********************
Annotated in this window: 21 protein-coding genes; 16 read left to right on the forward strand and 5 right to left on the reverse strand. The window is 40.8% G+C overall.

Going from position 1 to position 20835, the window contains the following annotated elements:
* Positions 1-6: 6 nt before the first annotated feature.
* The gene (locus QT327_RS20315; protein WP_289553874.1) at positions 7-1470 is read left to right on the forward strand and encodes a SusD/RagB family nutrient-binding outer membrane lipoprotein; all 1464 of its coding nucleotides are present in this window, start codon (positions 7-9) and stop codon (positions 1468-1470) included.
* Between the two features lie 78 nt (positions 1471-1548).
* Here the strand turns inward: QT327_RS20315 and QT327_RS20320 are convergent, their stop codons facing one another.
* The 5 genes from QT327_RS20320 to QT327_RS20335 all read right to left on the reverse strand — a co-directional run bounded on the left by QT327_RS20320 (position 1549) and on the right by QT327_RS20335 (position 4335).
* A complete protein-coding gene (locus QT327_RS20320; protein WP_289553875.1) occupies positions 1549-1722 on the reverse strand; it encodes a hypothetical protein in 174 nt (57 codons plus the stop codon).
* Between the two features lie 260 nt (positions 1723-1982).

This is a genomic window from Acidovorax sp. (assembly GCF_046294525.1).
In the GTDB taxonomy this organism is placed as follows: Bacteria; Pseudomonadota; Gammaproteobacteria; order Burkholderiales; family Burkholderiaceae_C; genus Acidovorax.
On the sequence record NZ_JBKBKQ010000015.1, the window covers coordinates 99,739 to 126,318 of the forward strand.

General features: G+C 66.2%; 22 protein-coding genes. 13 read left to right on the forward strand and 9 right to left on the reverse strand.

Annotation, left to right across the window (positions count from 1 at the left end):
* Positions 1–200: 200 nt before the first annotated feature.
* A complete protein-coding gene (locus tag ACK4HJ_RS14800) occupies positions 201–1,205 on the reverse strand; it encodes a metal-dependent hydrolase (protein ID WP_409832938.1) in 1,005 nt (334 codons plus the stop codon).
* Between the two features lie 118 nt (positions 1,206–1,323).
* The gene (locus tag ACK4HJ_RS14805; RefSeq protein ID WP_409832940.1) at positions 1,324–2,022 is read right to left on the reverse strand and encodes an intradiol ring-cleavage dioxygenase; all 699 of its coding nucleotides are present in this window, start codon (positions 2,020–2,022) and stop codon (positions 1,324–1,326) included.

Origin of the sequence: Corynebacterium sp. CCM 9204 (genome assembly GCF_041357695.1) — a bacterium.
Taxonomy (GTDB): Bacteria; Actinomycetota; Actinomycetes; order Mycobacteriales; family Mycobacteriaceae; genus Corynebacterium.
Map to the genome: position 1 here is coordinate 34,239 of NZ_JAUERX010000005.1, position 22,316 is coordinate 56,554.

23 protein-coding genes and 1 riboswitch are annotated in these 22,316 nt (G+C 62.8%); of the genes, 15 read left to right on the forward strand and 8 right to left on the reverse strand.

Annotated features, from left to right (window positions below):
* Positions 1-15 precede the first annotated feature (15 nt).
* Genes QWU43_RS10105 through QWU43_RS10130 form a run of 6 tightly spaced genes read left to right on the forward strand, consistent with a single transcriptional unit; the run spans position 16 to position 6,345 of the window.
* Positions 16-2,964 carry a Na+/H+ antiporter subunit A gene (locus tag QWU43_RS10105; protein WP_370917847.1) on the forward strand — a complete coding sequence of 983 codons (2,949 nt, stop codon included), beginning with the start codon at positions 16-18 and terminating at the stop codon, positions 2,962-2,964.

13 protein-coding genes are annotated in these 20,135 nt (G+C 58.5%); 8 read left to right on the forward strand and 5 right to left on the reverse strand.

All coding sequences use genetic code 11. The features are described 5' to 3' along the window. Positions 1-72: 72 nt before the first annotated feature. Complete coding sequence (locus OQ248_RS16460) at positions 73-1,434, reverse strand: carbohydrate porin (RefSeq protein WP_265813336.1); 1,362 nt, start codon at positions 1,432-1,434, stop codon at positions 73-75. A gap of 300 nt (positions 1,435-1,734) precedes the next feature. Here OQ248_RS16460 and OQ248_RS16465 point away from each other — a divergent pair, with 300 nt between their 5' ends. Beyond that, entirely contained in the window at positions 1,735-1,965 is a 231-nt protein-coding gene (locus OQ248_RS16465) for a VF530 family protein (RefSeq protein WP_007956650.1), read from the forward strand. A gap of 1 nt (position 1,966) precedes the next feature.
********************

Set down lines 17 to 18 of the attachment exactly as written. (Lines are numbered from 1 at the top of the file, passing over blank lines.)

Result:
* Between the two features lie 118 nt (positions 1,206–1,323).
* The gene (locus tag ACK4HJ_RS14805; RefSeq protein ID WP_409832940.1) at positions 1,324–2,022 is read right to left on the reverse strand and encodes an intradiol ring-cleavage dioxygenase; all 699 of its coding nucleotides are present in this window, start codon (positions 2,020–2,022) and stop codon (positions 1,324–1,326) included.